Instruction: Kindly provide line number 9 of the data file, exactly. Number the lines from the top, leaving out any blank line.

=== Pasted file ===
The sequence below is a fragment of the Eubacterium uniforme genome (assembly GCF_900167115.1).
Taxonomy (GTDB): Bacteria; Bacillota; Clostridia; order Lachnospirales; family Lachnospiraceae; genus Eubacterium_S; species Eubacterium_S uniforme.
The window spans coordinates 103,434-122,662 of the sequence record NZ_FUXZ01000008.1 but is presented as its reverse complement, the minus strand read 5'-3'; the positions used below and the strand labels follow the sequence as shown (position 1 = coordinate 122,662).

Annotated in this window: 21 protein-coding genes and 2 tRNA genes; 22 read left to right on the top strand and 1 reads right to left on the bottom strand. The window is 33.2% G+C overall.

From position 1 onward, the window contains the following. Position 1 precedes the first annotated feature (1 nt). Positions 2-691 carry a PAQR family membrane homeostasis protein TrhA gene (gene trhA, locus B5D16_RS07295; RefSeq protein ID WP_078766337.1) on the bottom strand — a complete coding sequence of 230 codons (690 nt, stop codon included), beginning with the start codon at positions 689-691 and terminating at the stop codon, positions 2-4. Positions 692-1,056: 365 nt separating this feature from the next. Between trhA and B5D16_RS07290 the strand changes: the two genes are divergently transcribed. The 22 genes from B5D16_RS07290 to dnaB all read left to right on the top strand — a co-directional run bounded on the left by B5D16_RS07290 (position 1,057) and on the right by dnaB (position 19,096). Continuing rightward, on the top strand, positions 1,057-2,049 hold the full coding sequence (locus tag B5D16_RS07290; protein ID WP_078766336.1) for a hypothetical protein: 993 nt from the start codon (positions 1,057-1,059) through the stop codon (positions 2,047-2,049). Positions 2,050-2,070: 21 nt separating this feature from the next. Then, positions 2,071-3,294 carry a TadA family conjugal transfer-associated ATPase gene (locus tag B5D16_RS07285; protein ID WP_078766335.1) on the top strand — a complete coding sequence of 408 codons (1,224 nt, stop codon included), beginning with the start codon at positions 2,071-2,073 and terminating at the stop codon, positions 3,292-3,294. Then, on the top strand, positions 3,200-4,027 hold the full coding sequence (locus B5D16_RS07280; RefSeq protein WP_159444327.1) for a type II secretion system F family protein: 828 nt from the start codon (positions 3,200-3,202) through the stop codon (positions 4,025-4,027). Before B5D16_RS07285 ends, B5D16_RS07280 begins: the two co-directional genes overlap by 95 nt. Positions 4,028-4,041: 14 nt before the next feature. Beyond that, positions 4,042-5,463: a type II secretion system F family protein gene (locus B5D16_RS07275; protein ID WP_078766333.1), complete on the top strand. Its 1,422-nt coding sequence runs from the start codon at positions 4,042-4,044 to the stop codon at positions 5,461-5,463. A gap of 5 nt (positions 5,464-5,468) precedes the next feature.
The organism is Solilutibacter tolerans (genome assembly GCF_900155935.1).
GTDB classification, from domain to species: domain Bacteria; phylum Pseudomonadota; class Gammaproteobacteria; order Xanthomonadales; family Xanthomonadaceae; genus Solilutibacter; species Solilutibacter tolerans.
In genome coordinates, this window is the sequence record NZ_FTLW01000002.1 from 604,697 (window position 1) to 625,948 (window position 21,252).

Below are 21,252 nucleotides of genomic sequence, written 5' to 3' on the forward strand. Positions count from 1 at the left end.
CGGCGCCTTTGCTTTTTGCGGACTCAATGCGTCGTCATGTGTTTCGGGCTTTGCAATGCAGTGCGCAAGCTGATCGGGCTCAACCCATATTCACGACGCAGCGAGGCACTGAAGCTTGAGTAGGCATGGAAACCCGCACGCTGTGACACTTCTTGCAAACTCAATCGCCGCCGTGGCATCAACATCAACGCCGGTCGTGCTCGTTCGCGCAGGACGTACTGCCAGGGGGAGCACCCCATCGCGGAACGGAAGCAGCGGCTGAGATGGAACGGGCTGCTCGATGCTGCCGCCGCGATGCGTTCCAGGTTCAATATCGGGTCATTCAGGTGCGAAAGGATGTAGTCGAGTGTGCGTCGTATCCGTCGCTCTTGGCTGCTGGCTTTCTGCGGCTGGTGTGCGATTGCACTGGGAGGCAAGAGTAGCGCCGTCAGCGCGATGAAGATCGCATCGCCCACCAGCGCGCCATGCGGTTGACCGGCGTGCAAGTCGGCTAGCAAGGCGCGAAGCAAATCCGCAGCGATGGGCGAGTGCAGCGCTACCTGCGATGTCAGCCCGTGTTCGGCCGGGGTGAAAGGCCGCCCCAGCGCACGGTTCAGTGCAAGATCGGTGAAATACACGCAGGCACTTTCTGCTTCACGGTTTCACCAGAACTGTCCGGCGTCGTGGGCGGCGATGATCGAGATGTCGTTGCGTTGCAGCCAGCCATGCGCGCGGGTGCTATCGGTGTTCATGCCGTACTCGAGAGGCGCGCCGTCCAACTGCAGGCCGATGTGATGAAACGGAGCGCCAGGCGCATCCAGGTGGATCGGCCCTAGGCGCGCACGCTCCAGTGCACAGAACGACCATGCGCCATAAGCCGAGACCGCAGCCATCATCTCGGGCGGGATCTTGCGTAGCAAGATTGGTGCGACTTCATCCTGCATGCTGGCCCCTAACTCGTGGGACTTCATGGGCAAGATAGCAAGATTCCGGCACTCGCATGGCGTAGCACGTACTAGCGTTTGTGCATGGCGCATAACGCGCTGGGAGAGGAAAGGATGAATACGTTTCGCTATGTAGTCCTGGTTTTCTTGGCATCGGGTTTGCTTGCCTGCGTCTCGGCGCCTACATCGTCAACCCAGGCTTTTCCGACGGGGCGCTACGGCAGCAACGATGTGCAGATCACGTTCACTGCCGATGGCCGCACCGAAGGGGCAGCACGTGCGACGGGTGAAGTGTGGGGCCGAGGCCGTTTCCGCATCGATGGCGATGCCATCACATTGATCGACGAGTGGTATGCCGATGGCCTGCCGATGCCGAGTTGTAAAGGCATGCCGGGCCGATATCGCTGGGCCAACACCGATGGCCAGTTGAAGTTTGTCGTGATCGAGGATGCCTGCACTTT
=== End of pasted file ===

Below are 21,252 nucleotides of genomic sequence, written 5' to 3' on the forward strand. Positions count from 1 at the left end.